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Meat waste to power a third of London buses from 2016

Transport for London is to run almost 3,000 buses on a fuel made from recycled meat fat from March.

London buses are set to be meat-powered in the next few years

A third of London buses are to be powered in part by cooking oil and meat fat from March, saving the waste product from landfill.

Two of the capital’s bus operators, Stagecoach and Metroline, have signed deals with Argent Energy to supply them with B20 green diesel.

This ‘cleaner burning’ fuel is made from blending diesel with renewable biodiesel from waste products, including cooking oil and tallow from the meat processing trade, and is expected to reduce CO2 emissions by 21,000 tonnes each year.

By March, almost 3,000 of the capital’s 8,900 buses will be powered by the B20 fuel blend.

London Mayor Boris Johnson’s deputy for environment and energy, Matthew Pencharz, said: “As a leading global city London has an important role to play in reducing greenhouse gases and minimising our contribution to climate change.

“Just a fortnight after the Mayor’s visit to the Paris conference on preventing global warming, I am very pleased to announce that nearly a third of London’s buses will now be running on biodiesel, slashing the overall carbon emissions of the fleet and making use of fuels that would otherwise be clogging up our drains.

"These buses will be a proud addition to what is already the greenest bus fleet in the world, including hybrid, pure electric and pure hydrogen vehicles.”

'Better for everyone'

The capital’s bus fleet already has more than 1,500 hybrid electric buses and 15 pure electric buses.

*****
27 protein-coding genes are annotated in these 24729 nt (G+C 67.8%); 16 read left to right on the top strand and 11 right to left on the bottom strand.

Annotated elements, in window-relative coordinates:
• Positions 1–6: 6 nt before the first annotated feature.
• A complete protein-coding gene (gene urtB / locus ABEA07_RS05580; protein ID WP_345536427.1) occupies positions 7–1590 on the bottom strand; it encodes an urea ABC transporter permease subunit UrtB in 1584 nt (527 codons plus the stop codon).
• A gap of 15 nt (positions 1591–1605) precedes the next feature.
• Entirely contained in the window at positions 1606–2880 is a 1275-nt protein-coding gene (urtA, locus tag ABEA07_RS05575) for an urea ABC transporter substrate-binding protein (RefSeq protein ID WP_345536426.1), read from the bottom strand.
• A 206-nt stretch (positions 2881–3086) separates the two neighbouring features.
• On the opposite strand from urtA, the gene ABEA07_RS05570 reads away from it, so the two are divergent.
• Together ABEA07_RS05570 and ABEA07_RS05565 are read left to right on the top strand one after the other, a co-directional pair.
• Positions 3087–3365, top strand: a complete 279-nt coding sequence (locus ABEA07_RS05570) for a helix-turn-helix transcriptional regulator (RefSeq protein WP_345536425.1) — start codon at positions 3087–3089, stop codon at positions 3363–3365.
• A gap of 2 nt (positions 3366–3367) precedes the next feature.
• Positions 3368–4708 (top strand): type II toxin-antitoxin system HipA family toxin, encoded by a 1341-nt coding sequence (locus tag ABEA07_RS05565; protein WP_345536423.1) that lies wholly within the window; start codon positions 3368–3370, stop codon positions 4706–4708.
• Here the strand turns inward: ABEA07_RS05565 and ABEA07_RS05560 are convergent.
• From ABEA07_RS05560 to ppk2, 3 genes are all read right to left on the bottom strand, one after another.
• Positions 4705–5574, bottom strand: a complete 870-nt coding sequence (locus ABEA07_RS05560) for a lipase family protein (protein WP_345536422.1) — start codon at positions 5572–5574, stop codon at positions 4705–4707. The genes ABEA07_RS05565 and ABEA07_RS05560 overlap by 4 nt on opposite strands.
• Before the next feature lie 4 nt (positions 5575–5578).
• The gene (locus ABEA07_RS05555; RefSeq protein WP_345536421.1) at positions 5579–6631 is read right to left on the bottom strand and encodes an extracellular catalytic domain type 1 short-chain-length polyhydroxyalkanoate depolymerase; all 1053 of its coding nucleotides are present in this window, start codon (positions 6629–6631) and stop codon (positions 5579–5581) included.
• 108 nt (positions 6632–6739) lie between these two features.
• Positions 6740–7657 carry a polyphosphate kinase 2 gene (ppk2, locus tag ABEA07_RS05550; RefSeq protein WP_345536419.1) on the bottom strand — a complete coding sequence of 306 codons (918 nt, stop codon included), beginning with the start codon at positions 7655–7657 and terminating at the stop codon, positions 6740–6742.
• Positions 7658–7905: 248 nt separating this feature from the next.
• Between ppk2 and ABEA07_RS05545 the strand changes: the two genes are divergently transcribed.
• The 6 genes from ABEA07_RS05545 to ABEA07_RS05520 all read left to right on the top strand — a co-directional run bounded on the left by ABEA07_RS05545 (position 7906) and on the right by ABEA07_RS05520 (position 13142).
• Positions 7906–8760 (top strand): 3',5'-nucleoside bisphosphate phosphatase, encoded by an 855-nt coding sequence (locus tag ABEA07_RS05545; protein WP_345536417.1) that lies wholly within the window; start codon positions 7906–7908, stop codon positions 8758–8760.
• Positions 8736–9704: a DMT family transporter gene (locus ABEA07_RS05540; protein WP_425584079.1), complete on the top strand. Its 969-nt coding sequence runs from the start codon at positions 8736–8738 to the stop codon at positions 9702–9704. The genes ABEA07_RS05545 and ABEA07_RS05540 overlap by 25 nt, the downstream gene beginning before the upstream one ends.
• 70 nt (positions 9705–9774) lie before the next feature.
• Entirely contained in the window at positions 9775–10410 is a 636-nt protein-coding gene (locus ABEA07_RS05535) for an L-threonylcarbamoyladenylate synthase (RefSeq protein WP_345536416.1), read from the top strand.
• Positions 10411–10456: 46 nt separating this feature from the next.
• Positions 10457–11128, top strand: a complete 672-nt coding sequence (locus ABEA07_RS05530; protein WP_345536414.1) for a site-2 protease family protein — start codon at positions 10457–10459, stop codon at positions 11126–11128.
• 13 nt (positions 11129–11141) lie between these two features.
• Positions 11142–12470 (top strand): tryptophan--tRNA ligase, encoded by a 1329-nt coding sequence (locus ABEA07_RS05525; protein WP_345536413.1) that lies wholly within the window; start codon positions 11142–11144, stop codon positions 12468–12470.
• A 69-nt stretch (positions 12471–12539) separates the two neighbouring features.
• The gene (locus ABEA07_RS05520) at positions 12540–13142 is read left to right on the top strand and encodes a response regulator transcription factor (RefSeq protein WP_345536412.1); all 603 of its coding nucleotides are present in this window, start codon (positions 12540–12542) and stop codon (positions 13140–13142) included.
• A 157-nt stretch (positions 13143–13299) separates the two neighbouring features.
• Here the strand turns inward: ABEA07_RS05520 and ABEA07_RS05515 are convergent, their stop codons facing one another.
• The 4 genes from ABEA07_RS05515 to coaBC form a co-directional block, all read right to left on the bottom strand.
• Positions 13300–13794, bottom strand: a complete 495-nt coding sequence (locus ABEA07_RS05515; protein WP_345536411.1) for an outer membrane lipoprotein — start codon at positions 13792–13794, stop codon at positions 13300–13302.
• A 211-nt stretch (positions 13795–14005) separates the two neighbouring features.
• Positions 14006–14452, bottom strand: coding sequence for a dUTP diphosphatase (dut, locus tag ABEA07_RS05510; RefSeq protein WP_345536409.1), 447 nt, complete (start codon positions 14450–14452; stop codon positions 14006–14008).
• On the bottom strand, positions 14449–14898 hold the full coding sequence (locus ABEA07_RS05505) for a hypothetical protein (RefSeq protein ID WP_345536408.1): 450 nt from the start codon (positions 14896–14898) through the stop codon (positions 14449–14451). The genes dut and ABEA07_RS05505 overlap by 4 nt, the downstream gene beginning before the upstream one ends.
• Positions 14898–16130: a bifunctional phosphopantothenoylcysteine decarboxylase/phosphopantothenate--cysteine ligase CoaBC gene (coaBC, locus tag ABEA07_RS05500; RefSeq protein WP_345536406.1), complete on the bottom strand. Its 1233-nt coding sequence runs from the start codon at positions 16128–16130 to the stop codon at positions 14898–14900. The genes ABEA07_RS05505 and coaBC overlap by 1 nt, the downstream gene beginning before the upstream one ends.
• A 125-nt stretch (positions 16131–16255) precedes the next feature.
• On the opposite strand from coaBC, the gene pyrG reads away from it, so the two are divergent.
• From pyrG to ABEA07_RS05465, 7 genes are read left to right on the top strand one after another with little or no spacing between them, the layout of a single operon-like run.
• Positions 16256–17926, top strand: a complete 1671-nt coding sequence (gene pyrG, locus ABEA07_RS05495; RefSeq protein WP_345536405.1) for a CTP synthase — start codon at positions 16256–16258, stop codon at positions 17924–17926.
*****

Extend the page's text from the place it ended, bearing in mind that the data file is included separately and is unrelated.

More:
More than 2,000 older buses have been retrofitted with selective catalytic reduction, reducing their NOx emissions by up to 88% per bus, according to Transport for London (TfL).

The number of hybrid buses will increase to more than 1,700 during 2016 – a figure that will represent more than 20% of the fleet. TfL will also soon be trialling a techology that enables diesel electric hybrid buses to wirelessly charge their batteries while they wait at bus stands.

Mike Weston, director of buses at Transport for London (TfL), said: "Our bus fleet is now making a major contribution to improving air quality and bringing down CO2 emissions. This improvement, which will reduce CO2 emissions by 21,000 tonnes each year, is being introduced now with no extra spend needed and no long delay for the fitting of new kit.

"It’s just one of a number of measures we are taking to make London’s environment better for everyone."

The GLA is undertaking a cost benefit analysis of biodiesel use and other renewable fuels in local authority fleets to help boroughs decide where the best opportunities lie to cut carbon and improve local air quality.

Are you travelling over the festive period? Plan your journey here.

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